WCC instructor Mike Galea and Computer Information Systems student Vanessa Romero-Galvez display a digital badge that Romero-Galvez earned. WCC instructor Mike Galea and Computer Information Systems student Vanessa Romero-Galvez display a digital badge that Romero-Galvez earned. | Photo by Jessica Bibbee




When you think of a badge, chances are you’ll imagine an embroidered symbol of achievement attached to a uniform or sewn to a sash. But this is 2017, and advancements in technology beg for a digital version of the traditional badge, combining the historic symbolism of achievement with the modern benefit of online representation.

So, when Washtenaw Community College instructor Mike Galea was charged with re-envisioning WCC’s online learning experience, he saw an opportunity to create a win-win scenario for students and the college.

With an online education platform already in place through MyITLab (published by Pearson Education), WCC’s Computer Information Systems (CIS) students have accessed lectures, tutorials, homework and assessments for more than 10 years — instruction virtually and literally at their fingertips.

Online tutorials and homework give students the opportunity to practice, repeating exercises until they master a skill. Because of the nature of these platforms, instructors are able to monitor which areas are more challenging for students.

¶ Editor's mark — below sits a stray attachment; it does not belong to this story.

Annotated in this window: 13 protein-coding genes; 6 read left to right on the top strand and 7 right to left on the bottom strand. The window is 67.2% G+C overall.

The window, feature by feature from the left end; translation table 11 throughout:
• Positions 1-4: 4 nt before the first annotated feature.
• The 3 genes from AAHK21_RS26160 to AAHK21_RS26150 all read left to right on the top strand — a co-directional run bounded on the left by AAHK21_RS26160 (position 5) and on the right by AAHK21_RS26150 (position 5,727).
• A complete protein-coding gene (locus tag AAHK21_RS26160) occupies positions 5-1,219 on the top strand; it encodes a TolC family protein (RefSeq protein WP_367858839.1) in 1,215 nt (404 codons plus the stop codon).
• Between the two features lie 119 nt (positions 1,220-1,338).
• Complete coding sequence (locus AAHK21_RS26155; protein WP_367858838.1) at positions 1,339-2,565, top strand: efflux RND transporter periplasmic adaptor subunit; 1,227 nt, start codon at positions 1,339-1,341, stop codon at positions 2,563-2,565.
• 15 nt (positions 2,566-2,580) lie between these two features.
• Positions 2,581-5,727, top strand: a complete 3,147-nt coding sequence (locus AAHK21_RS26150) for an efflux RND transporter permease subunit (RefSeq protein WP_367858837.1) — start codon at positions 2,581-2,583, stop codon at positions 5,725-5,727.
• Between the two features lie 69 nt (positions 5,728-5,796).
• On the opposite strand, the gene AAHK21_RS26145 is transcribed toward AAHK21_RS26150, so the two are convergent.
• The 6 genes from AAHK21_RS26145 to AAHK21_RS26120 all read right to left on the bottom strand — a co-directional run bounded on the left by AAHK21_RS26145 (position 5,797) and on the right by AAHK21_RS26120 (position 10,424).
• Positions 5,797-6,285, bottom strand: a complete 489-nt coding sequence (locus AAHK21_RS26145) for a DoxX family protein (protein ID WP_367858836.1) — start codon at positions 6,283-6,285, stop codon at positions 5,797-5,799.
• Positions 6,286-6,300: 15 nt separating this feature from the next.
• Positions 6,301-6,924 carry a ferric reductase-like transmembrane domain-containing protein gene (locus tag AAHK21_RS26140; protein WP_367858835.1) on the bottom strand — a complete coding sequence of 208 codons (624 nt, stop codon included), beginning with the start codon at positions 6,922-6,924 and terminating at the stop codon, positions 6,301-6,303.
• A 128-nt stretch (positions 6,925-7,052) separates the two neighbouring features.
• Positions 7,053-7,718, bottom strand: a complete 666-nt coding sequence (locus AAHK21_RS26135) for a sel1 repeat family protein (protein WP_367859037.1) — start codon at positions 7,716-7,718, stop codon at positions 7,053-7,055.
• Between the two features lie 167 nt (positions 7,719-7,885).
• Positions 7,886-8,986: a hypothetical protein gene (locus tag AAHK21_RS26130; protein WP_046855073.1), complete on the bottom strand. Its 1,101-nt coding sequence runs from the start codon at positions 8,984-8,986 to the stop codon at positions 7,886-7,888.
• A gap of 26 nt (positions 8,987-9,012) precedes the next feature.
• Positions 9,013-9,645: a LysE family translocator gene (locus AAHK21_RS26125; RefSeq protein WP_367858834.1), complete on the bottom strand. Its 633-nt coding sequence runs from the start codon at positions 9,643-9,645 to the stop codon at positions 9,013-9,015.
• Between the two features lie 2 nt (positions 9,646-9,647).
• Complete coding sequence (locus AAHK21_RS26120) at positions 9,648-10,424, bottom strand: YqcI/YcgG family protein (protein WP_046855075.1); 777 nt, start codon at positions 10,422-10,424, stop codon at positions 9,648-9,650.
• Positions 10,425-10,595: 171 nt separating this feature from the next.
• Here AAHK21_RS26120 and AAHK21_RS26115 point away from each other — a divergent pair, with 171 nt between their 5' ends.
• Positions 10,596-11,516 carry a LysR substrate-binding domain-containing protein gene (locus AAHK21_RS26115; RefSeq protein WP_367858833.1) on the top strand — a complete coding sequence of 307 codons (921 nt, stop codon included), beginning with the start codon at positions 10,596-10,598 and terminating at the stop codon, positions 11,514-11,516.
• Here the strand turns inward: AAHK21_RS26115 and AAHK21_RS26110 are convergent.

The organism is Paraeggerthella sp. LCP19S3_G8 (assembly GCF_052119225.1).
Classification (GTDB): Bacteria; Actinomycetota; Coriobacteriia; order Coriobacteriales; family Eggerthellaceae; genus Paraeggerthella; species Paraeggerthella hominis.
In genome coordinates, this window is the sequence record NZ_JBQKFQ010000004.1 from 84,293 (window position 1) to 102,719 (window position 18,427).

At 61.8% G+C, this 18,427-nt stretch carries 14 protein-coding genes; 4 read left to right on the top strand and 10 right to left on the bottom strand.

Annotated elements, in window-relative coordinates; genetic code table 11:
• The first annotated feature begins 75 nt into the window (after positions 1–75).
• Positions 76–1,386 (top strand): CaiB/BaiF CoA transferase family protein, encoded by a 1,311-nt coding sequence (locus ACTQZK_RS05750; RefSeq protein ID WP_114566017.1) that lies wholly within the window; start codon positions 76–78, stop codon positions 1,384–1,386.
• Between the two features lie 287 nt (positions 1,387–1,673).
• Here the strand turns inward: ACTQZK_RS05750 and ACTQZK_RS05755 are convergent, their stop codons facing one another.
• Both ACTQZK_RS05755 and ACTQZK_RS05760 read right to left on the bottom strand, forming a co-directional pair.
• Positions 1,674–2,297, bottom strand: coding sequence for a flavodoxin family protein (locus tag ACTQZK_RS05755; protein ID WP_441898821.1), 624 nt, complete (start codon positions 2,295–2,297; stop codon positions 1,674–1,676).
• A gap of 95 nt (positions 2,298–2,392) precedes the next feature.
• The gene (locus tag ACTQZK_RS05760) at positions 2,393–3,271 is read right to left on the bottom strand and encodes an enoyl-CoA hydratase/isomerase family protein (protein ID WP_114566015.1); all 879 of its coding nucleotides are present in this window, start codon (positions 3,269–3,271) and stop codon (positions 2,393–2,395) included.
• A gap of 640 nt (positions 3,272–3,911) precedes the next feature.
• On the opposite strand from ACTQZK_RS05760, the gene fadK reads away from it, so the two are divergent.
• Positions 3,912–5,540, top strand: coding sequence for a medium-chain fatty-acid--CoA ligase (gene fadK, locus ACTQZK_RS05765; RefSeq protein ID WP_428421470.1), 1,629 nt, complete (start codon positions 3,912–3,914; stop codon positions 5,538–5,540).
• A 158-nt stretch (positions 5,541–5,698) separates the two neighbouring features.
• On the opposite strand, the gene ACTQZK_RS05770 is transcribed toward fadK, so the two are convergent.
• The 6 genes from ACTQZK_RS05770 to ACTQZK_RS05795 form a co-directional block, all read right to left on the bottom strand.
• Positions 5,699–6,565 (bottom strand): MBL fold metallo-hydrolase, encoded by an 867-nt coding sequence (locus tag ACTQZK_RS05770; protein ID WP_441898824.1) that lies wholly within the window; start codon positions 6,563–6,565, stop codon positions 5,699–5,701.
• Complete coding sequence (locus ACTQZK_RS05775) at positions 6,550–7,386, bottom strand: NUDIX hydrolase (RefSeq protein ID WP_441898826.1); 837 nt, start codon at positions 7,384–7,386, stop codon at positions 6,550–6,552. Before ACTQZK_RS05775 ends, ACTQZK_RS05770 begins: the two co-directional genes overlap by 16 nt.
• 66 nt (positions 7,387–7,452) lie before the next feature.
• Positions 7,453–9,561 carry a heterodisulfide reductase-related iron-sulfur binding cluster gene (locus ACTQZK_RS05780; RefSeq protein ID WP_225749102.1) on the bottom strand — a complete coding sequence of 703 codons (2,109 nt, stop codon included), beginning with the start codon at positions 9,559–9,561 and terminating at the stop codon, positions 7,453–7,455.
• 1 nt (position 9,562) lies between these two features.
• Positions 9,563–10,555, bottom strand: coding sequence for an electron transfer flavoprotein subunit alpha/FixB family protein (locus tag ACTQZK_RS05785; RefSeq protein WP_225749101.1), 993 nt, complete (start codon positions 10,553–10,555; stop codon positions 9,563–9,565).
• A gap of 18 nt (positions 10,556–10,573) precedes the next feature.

“We are not in the business of testing,” said Galea. “We’re in the business of teaching.”

Traditionally, students receive a course grade for their efforts, which resides only on their transcript. On resumes and online portfolios, skills are typed out in a way that employers cannot assess their actual skill in a particular subject.

So why not authenticate the achievements that students were already showing? Digital badges tell future employers that students are job ready. They fill the gap between a static grade and proven experience.

When students add a digital badge to their LinkedIn profile, an employer can verify a candidate has achieved a level of competency.

“Digital badges allow WCC to show employers the kind of students that we produce at the college, that students are leaving with skills and come ready to enter the workforce,” said Dr. Kimberly Hurns, dean of Business and Computer Technologies at WCC. “It also shows prospective students the kind of skills they can learn.”

Currently, students can earn digital badges to show mastery in the office productivity applications of Microsoft Word, Excel, and Powerpoint.

When Galea piloted the digital badge offerings to one section of students in Spring of 2016, 60 were earned. Just one semester later, an additional 485 digital badges have been awarded to students in all sections of the course.

With online programs projected to grow, WCC students can trust their programs are reflecting current technologies, while their digital badges assure employers that a skilled workforce is ready to meet the challenges of today and tomorrow.

By JESSICA BIBBEE
Special to On The Record